Eavesdropping at the Movies: 211 – Birds of Prey

Listen on the players above, on Apple Podcasts, or on Spotify.

Trying to build a portrait of patriarchal power and subjugation that shapes the lives of five women, Birds of Prey takes a solid enough foundation and executes it abysmally, lacking visual style, coherent storytelling, and really any imagination. It’s the worst time José’s endured at the cinema in a year; Mike heroically offers a couple of examples of moments he enjoyed – the flying sandwich – but there’s no rescuing these damsels in distress.

With José Arroyo of First Impressions and Michael Glass of Writing About Film.

Eavesdropping at the Movies: 210 – Uncut Gems

Listen on the players above, on Apple Podcasts, or on Spotify.

Independent filmmakers Josh and Benny Safdie team up with Adam Sandler for Uncut Gems, an energetic, evolving crime thriller set in Manhattan’s Diamond District. By the time we meet Sandler’s Jewish jeweller, Howard, he’s already embedded within a web of competing interests, desires and debts, as well as a gambling addiction – and the tension only mounts as problems grow worse.

The Safdie brothers and Sandler are all Jewish New York natives, the writer-directors in particular growing up, in part, around the Diamond District, where their father worked. There’s a specificity to the location and culture that the film captures beautifully, a richness to Howard’s characterisation, and the world he inhabits, that feels authentically observed. Howard’s need to take risks never allows the tension to settle – he can’t help but invite further trouble upon himself, so neither does the film let us calm down for a second.

Uncut Gems is a complex, character-oriented, engrossing work of edge-of-your-seat genre entertainment, and a terrific follow-up to the Safdies’ 2017 thriller Good Time, which we discuss a little bit (but not too much because José hasn’t finished it yet). Both Good Time and Uncut Gems are available on Netflix, and well worth your time. The Safdie brothers might not just be good – they might be greats.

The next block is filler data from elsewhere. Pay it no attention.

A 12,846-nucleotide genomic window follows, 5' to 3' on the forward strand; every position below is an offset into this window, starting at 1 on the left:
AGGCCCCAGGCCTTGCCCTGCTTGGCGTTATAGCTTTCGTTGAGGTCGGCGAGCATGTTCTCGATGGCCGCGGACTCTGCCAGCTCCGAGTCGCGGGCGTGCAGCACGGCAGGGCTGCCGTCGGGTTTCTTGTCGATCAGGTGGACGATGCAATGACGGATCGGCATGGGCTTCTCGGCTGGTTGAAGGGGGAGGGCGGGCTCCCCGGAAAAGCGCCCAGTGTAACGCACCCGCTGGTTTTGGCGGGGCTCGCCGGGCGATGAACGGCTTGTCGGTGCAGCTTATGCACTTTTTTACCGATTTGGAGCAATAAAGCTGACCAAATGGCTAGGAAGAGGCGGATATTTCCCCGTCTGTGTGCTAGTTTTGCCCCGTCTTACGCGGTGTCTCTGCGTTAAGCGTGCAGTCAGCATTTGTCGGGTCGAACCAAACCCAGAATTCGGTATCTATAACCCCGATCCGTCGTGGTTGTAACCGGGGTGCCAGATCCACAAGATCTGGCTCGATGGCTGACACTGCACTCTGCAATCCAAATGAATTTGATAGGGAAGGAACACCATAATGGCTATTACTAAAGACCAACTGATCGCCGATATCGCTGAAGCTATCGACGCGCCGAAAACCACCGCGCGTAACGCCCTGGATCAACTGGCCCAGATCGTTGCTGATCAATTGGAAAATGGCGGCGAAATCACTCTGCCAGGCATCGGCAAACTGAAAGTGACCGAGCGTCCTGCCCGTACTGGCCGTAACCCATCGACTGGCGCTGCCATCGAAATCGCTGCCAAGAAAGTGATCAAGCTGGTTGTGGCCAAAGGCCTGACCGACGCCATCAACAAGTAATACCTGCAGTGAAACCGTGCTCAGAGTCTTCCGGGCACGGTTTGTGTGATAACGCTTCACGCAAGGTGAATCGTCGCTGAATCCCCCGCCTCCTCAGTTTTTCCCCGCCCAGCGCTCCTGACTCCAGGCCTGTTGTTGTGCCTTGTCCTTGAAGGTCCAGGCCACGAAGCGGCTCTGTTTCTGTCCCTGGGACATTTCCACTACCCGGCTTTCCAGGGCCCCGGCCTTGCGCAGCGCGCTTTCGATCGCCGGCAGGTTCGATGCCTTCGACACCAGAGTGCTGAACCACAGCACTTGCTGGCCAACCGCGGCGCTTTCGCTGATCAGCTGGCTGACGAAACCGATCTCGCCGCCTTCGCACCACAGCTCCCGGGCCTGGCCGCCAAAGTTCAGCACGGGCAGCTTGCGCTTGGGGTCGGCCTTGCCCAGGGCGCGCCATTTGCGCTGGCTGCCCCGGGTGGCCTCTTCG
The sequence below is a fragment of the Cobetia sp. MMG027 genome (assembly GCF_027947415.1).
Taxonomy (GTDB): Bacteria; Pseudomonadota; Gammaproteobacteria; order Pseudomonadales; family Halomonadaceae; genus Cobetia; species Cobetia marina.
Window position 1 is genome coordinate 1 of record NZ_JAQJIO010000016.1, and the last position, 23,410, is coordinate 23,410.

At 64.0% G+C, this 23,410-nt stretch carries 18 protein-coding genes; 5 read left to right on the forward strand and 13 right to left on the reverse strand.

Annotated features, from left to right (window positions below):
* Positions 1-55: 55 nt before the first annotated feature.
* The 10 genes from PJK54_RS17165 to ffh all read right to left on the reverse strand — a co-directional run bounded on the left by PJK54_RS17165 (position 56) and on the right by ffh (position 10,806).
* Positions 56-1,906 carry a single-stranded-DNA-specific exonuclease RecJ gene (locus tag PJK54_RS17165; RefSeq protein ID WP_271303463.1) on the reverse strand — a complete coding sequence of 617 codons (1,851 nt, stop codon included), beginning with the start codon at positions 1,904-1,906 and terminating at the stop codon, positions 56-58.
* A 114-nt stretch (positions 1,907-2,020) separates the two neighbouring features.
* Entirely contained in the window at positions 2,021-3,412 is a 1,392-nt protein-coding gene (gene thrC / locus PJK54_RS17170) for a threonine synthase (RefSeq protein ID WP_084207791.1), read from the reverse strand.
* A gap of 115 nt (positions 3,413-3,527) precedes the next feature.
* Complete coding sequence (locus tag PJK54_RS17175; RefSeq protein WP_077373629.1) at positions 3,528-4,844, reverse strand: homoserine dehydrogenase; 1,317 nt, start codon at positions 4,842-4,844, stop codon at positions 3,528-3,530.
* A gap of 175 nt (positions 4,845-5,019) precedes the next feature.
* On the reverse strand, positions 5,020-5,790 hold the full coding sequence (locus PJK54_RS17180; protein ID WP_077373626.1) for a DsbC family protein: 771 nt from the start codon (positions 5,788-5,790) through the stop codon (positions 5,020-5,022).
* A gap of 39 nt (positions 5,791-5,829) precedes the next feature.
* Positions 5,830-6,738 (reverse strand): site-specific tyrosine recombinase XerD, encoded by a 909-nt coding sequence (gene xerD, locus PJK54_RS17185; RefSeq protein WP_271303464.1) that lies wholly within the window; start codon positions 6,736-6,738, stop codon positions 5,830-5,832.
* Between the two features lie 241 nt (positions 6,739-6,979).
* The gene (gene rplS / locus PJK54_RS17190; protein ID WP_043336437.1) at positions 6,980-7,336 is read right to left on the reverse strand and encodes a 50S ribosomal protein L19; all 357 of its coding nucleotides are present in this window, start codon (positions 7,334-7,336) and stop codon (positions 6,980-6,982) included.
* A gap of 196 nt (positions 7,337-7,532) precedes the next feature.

With José Arroyo of First Impressions and Michael Glass of Writing About Film.

 

Eavesdropping at the Movies: 209 – Bombshell

Listen on the players above, on Apple Podcasts, or on Spotify.

The film that wants to make us feel bad for people who worked at Fox News, Bombshell casts former stars Megyn Kelly and Gretchen Carlson as heroines fighting the revolting, crude, institutional sexism of their former place of work. It refuses to do so with any complexity, any suggestion that they were anything but victims – that they had all the opportunity to say no to the hideous deal they were offered, and that they were, too, key players in a propaganda machine, pumping poison into the world. It’s a view of the world that, at best, has been simplified for popular consumption, relegating criticism of Fox News’ politics, operations, and output to a laughably basic subplot involving a lesbian Democrat employee who explains the machinery of Fox’s messaging.

Mike suggests that it sits alongside the work of Adam McKay, who, like Bombshell director Jay Roach, made his name in comedy, offering the term “satire-adjacent” in an attempt to understand this breed of film – McKay’s Vice and The Big Short have a similar tone and basis in reality. Where we decried the lack of satire these days when discussing Jojo Rabbit, perhaps we’ve found where it’s been relocated. And there are things about it he likes, this kind of sociopolitical talkie being up his street, though our highest praise is reserved for the performances, John Lithgow’s explosive, sinister Roger Ailes, and Charlize Theron’s unbelievable transformation into Megyn Kelly, in particular.

With José Arroyo of First Impressions and Michael Glass of Writing About Film.